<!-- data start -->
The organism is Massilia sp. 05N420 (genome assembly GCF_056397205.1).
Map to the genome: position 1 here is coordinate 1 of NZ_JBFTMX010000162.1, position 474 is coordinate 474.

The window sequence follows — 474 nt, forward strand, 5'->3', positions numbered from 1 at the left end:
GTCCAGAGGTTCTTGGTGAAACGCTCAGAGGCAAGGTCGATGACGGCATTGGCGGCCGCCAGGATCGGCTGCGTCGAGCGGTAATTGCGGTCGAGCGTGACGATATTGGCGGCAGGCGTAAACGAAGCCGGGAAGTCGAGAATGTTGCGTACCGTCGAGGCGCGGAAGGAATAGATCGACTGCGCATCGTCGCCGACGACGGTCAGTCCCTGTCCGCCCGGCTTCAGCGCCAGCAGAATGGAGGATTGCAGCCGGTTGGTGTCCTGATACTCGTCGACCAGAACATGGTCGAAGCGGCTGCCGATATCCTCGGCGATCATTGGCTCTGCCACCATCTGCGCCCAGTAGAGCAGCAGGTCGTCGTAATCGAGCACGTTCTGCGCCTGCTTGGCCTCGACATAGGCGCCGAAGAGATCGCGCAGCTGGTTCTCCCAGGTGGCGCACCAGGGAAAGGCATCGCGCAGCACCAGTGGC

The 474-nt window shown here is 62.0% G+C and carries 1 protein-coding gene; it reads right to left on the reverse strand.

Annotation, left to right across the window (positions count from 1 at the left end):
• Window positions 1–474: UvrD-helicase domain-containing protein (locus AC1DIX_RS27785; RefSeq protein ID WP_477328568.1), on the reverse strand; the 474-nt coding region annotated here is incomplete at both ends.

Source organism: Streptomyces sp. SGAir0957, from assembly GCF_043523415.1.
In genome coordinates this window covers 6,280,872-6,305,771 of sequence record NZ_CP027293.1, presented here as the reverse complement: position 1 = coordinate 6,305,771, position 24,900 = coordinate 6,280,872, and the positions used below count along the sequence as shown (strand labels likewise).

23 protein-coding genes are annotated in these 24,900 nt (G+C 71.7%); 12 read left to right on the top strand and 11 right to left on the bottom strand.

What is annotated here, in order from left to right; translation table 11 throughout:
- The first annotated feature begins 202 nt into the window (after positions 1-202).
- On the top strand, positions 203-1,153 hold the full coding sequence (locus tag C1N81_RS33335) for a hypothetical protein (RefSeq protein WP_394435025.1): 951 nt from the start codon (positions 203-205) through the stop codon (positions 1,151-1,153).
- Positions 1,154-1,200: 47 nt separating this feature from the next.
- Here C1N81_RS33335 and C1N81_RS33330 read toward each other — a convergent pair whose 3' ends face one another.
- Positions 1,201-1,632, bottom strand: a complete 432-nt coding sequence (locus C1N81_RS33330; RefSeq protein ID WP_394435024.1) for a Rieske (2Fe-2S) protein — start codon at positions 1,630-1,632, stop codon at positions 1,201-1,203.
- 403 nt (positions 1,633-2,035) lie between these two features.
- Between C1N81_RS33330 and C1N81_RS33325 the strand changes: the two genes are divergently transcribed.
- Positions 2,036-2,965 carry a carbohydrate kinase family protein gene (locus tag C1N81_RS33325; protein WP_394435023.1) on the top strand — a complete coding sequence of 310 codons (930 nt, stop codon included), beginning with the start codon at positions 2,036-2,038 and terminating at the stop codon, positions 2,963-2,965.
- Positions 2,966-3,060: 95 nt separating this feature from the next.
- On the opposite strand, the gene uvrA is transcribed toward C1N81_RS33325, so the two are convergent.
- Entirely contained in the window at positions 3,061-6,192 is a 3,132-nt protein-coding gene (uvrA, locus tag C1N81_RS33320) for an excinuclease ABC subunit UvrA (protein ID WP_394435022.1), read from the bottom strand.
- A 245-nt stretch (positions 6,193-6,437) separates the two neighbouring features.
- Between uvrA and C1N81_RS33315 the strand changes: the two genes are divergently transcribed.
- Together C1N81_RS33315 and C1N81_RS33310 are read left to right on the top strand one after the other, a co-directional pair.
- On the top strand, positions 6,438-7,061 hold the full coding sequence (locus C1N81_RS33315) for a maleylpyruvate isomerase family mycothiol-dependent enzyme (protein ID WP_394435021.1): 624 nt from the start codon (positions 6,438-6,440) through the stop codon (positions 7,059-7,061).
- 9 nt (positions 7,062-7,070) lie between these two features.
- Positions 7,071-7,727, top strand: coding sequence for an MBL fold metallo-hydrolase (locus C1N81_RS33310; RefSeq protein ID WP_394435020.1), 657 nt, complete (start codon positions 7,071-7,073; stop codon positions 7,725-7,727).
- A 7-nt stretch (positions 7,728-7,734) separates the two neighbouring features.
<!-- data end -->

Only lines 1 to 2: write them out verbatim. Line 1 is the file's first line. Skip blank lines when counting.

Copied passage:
The organism is Massilia sp. 05N420 (genome assembly GCF_056397205.1).
Map to the genome: position 1 here is coordinate 1 of NZ_JBFTMX010000162.1, position 474 is coordinate 474.